Take 2 Interactive’s Strauss Zelnick discusses a possible equilibrium between console developers and retailers.
Strauss Zelnick, the chairman for Take 2, has come forward with an idea that could be profitable for both used-game retailers, such as GameStop, developers and console makers. Rumours began to circulate with the announcement of next-gen consoles that Sony and Microsoft would be removing backwards compatibility in favour of online distribution stores, solely controlled by their parent companies. Zelnick spoke earlier today about reports from last week, which suggested that Microsoft would be taxing and taking a cut from used game sales to deter trade-ins and day one losses.
Speaking at the Cowen and Company Technology, Media and Telecom Conference today, Strauss Zelnick brought up issues surrounding companies getting a cut from used games sales. “There’s no question that if Microsoft has figured out a way to ‘tax’ used games, then we should get paid too. It would be hard to imagine why they should and we shouldn’t.” In his speech, Zelnick discussed the possibility of a parity being struck between publishers and console makers to discourage trade-ins and used game sales. He outlined plans to deject the average consumer from trading within the first week of sales.
This could mean anything between extended campaigns, NewGame+ modes, extra season passes or even demos of upcoming Take 2 titles. Zelnick’s idea of increasing the replay value and gamer satisfaction are factors most consumers and gamers can get behind. He talked about the negative response from the developer community and how Take-2 has a “first-sale doctrine.” He admitted that their view has been to oppose whining about the situation or finding “ways to punish the consumer for buying used games.” The solution, Zelnick adds, is knowing they’d feel better to “delight the consumer” rather than ruin their experience. This being a possible reference to EA’s Online Passes which up until recently, EA used as a form of prohibition against used game sales. Luckily, EA has since retired the use of these online passes for future titles.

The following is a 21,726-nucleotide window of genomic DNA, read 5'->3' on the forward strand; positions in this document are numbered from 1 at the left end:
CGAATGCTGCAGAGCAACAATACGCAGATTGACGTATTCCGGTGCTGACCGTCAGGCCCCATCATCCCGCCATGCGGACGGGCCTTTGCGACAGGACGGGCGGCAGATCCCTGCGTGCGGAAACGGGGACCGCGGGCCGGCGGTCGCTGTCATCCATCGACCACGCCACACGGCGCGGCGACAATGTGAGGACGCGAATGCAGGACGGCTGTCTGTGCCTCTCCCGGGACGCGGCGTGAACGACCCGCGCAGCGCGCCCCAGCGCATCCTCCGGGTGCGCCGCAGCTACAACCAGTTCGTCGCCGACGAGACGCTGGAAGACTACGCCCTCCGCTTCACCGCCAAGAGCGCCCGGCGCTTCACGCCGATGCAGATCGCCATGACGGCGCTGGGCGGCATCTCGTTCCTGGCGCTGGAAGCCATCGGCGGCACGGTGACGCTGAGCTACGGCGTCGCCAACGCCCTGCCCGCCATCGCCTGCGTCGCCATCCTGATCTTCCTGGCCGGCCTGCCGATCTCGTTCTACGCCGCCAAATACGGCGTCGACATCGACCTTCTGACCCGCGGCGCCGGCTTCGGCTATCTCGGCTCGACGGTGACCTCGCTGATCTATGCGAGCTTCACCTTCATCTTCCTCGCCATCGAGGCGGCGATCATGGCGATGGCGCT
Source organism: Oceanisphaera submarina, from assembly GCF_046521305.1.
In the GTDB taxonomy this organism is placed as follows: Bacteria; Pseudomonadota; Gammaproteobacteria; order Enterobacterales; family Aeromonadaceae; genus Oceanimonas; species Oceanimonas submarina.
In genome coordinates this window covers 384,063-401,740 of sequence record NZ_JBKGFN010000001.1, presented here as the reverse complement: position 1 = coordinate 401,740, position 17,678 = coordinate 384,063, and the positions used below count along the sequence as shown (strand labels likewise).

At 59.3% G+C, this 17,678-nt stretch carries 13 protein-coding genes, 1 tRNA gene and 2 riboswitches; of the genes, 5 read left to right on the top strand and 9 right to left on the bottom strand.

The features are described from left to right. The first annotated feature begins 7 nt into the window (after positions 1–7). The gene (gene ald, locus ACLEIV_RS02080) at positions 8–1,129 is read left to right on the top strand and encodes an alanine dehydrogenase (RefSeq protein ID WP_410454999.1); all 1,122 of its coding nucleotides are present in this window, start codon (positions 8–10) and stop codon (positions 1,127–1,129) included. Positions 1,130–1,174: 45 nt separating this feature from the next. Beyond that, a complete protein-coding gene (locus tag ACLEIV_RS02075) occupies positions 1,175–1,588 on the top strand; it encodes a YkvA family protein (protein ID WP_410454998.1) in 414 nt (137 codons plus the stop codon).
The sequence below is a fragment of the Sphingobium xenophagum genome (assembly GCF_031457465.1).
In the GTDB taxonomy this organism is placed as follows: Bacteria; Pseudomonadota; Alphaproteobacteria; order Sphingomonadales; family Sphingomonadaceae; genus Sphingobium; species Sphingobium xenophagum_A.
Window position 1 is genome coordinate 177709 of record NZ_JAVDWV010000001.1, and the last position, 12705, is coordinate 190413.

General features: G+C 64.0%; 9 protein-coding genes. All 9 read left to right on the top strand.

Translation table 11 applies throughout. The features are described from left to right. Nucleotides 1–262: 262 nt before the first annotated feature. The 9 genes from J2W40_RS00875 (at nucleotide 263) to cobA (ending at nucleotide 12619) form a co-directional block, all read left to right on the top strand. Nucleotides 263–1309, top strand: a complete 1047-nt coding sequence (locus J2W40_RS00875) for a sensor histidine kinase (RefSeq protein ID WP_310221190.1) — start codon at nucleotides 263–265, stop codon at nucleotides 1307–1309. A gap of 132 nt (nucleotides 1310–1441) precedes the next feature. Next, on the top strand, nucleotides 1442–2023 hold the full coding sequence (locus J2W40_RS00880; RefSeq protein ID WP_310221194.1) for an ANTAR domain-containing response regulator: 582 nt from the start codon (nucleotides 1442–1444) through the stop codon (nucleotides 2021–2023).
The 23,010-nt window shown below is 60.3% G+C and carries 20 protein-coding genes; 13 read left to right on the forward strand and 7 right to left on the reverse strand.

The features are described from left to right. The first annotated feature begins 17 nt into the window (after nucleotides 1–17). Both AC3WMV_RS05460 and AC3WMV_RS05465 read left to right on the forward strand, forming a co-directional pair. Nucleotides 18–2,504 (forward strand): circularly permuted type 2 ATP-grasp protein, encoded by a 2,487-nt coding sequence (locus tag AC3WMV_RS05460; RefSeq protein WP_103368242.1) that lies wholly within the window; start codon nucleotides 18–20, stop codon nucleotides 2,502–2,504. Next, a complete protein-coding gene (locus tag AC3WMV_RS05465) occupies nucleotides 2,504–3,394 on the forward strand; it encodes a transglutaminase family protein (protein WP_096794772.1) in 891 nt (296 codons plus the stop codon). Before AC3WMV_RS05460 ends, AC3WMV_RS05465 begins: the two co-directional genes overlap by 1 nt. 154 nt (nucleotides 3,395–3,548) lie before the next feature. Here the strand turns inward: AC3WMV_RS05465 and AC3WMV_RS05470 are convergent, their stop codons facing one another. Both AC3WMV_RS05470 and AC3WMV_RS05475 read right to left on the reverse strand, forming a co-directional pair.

Zelnick spoke positively about the future of their games, saying they wanted to “push up [their] quality, which [we’ve] seen in [their] Metacritic score(s).” He also seemed opposed to Day One DLC as well, saying they wanted to give people DLC “often for free” and extend the release window to “three or four weeks out,” and make people think about when they’re “trading in their games”. While I think Zelnick is positive about these issues, quality may not be an issue, but more the gaming public’s view of AAA developers.
It’s great to see someone apart of a big publisher try and turn the tide on the used game situation. Microsoft has since attempted to clarify their new console was “designed to support the trade in and resale of games” and that reports about their “policies for trade in and resale are inaccurate and incomplete.” That being said, there is still a possibility of a form of DRM being installed by either Microsoft or developers, that could hinder or alter the chance of playing used games. All we can say is caveat emptor.